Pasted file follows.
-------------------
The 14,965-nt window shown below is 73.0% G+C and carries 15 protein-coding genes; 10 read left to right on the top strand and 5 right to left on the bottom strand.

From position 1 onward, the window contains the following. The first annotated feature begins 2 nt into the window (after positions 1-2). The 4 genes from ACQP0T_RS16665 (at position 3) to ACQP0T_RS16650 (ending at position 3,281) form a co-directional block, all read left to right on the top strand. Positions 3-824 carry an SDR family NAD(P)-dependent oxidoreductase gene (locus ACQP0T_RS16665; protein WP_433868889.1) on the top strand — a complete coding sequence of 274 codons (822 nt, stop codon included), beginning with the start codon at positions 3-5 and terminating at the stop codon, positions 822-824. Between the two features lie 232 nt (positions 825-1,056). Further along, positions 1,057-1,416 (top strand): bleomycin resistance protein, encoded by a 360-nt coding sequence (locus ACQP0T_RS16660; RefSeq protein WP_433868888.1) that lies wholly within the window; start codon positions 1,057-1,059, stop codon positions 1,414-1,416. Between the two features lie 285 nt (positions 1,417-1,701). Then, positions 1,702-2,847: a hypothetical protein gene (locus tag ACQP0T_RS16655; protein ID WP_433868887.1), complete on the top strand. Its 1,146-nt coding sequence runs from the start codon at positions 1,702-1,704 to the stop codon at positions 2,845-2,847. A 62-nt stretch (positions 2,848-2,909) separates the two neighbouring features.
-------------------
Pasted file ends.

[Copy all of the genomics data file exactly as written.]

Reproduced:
The 14,965-nt window shown below is 73.0% G+C and carries 15 protein-coding genes; 10 read left to right on the top strand and 5 right to left on the bottom strand.

From position 1 onward, the window contains the following. The first annotated feature begins 2 nt into the window (after positions 1-2). The 4 genes from ACQP0T_RS16665 (at position 3) to ACQP0T_RS16650 (ending at position 3,281) form a co-directional block, all read left to right on the top strand. Positions 3-824 carry an SDR family NAD(P)-dependent oxidoreductase gene (locus ACQP0T_RS16665; protein WP_433868889.1) on the top strand — a complete coding sequence of 274 codons (822 nt, stop codon included), beginning with the start codon at positions 3-5 and terminating at the stop codon, positions 822-824. Between the two features lie 232 nt (positions 825-1,056). Further along, positions 1,057-1,416 (top strand): bleomycin resistance protein, encoded by a 360-nt coding sequence (locus ACQP0T_RS16660; RefSeq protein WP_433868888.1) that lies wholly within the window; start codon positions 1,057-1,059, stop codon positions 1,414-1,416. Between the two features lie 285 nt (positions 1,417-1,701). Then, positions 1,702-2,847: a hypothetical protein gene (locus tag ACQP0T_RS16655; protein ID WP_433868887.1), complete on the top strand. Its 1,146-nt coding sequence runs from the start codon at positions 1,702-1,704 to the stop codon at positions 2,845-2,847. A 62-nt stretch (positions 2,848-2,909) separates the two neighbouring features.